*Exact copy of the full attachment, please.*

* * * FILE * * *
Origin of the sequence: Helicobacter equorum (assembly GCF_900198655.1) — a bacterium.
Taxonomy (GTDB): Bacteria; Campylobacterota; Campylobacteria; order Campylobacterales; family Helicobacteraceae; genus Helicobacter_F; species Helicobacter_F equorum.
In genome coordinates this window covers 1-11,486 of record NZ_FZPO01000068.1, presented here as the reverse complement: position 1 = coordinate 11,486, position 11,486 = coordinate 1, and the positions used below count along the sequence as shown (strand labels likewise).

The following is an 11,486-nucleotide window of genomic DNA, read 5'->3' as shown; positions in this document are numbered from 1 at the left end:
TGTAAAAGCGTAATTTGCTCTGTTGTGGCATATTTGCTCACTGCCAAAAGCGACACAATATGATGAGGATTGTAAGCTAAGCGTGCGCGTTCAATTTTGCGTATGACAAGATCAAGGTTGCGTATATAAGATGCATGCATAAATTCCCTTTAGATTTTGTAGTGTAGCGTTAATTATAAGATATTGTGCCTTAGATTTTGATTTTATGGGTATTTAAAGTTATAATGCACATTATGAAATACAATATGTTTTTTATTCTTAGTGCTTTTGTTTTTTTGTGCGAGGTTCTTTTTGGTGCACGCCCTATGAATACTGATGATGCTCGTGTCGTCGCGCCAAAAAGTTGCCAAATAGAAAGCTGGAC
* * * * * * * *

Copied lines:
Origin of the sequence: Helicobacter equorum (assembly GCF_900198655.1) — a bacterium.
Taxonomy (GTDB): Bacteria; Campylobacterota; Campylobacteria; order Campylobacterales; family Helicobacteraceae; genus Helicobacter_F; species Helicobacter_F equorum.
In genome coordinates this window covers 1-11,486 of record NZ_FZPO01000068.1, presented here as the reverse complement: position 1 = coordinate 11,486, position 11,486 = coordinate 1, and the positions used below count along the sequence as shown (strand labels likewise).

The following is an 11,486-nucleotide window of genomic DNA, read 5'->3' as shown; positions in this document are numbered from 1 at the left end:
TGTAAAAGCGTAATTTGCTCTGTTGTGGCATATTTGCTCACTGCCAAAAGCGACACAATATGATGAGGATTGTAAGCTAAGCGTGCGCGTTCAATTTTGCGTATGACAAGATCAAGGTTGCGTATATAAGATGCATGCATAAATTCCCTTTAGATTTTGTAGTGTAGCGTTAATTATAAGATATTGTGCCTTAGATTTTGATTTTATGGGTATTTAAAGTTATAATGCACATTATGAAATACAATATGTTTTTTATTCTTAGTGCTTTTGTTTTTTTGTGCGAGGTTCTTTTTGGTGCACGCCCTATGAATACTGATGATGCTCGTGTCGTCGCGCCAAAAAGTTGCCAAATAGAAAGCTGGAC